Cape Town. 241008. Ellen Pakkies, 47, who intends pleading guilty to the murder of her son Adam, 20, wanted her trial finalised as soon as possible. Pakkies was released on a R1 000 bail after she handed herself over to police on September 12 last year, the same day her son was found murdered. The community collected funds to pay her bail and raised no objections to her awaiting trial at home. Picture Mxolisi Madela

Cape Town - The tik nightmare for Ellen Pakkies is far from over.

The Lavender Hill mother killed her abusive tik-addicted son Adam in 2007 and is now having to deal with his older sibling, who has also become a tik addict.

Pakkies strangled Adam to death, after suffering abuse at his hands for many years.

She was arrested and given a three-year suspended sentence and community service during which time she become a community worker, leading the fight against the tik scourge.

Earlier this year, she lost her eldest grandson, Otniel Tamboer, to tik and gangsterism. She said Tamboer had been using tik for many years.

He was shot in the head in April in a gang-related shooting.

On Thursday, Pakkies revealed how tik was again destroying her family.

She said her eldest son was not working and often came home – high on tik – in search of money. She said he started taking drugs when Adam, her youngest, was still alive. She knew her son was using tik and Mandrax.

“But it’s getting worse. He wants to work but he needs an ID but when I give him money for the ID he uses it to buy tik,” she said.

Pakkies has been practising tough love.

“I’m not going to give him money. Life isn’t easy for me also,” she said, adding that she often struggled to make ends meet.

She wants him to get help but says she wants to talk to him first.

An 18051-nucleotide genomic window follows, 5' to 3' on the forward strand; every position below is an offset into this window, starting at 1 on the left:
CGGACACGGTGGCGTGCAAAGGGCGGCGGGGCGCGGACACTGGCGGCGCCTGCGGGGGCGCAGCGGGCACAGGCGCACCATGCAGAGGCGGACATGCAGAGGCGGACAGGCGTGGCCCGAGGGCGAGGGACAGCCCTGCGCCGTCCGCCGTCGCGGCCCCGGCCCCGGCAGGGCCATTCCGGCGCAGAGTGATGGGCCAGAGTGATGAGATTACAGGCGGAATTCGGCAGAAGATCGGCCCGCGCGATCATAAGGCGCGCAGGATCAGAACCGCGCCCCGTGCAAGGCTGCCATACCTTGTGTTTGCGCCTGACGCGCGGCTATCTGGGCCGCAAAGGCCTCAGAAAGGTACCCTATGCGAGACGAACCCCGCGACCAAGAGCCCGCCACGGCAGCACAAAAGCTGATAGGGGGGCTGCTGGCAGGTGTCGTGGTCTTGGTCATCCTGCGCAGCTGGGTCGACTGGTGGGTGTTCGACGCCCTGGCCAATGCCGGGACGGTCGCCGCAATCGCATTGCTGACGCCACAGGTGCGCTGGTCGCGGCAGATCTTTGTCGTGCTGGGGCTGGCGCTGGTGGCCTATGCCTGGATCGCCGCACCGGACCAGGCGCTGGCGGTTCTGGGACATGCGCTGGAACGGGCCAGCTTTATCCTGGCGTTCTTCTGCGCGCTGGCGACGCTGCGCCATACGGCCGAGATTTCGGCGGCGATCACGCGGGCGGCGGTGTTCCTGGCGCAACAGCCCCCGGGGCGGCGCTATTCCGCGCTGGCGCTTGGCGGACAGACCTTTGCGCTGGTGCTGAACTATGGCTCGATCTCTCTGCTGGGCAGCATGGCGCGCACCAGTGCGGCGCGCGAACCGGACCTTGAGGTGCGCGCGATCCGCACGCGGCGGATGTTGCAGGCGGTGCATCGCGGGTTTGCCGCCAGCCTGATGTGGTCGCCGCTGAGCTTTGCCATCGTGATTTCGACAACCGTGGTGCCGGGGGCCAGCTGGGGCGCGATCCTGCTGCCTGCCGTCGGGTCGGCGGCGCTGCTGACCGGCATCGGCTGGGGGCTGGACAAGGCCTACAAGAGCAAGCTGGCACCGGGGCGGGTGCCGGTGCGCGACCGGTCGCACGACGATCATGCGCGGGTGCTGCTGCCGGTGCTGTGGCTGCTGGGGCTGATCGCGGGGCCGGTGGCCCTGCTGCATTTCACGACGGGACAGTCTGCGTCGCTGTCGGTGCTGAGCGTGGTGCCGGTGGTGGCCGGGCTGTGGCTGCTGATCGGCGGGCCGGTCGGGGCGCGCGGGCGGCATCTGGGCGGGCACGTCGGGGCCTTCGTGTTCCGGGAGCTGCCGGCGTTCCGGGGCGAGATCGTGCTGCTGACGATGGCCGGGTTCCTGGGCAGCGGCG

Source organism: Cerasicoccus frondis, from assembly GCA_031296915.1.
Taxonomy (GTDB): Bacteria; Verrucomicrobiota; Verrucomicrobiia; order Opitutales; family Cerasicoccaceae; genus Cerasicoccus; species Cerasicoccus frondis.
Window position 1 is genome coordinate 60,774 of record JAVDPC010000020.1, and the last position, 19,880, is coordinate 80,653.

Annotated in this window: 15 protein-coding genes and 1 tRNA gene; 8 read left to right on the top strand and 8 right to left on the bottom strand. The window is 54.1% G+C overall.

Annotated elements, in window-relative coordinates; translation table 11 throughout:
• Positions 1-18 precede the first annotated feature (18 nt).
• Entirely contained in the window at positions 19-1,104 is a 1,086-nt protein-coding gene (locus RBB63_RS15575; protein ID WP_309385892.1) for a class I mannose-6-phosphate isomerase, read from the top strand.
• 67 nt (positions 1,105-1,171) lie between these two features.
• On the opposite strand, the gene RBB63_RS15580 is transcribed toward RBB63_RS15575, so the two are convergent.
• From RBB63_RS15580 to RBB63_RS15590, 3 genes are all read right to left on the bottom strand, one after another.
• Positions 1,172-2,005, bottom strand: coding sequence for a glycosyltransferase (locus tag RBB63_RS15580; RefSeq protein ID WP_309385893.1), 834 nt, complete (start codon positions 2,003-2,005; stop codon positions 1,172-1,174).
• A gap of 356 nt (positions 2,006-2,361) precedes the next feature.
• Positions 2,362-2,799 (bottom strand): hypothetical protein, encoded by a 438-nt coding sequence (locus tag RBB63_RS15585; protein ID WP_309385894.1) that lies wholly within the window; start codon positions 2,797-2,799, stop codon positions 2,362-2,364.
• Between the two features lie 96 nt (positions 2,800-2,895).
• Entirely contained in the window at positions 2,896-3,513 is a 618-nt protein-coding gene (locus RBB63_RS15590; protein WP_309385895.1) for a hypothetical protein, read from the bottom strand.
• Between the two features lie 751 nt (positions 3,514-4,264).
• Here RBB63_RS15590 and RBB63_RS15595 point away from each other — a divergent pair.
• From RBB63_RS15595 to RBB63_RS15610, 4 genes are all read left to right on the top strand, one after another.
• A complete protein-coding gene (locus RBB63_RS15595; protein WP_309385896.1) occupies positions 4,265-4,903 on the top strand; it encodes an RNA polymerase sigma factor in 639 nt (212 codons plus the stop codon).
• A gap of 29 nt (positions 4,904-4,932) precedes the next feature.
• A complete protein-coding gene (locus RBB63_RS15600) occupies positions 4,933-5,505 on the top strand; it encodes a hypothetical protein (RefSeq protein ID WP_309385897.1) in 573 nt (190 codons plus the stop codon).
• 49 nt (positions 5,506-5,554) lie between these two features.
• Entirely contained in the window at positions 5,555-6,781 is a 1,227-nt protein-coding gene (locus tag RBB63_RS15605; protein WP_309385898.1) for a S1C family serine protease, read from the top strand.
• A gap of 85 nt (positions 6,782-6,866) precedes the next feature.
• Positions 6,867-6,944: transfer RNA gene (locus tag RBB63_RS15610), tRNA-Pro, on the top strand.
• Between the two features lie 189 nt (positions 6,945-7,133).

Pakkies says she has had to chase her son away from her house, and that he has decided to “stay away.”

She said that it was best not having him around.

“But I don’t really see him anymore – I don’t like him in that way,” she said.


When Adam died, there were many offers to help her, but many of the offers had since disappeared, Pakkies said.

“People reaching out – the one’s who said they would help – didn’t come back,” she said.

She is grateful for the “spiritual help” she gets.

“There are a lot of mothers praying for me at other churches and I want to thank them,” she said.

“Also there are other mothers going through this and who are still living with the threat and the help they really need is not really there.”

She said she often met young people on tik who wanted help, but who did not know where to go.

“I can do what I can for those who want help,” she said.

Regarding her sons’ addiction she said: “They shouldn’t have started with it.

“I’m sure he is tired of this drug, but I can’t go out and support him all the time.

“I know it’s tough, I know it’s not easy,” she said.

“If there’s anyone who can help me, or if there are people who want to make a difference in our communities, please come forward,” she said.

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Cape Argus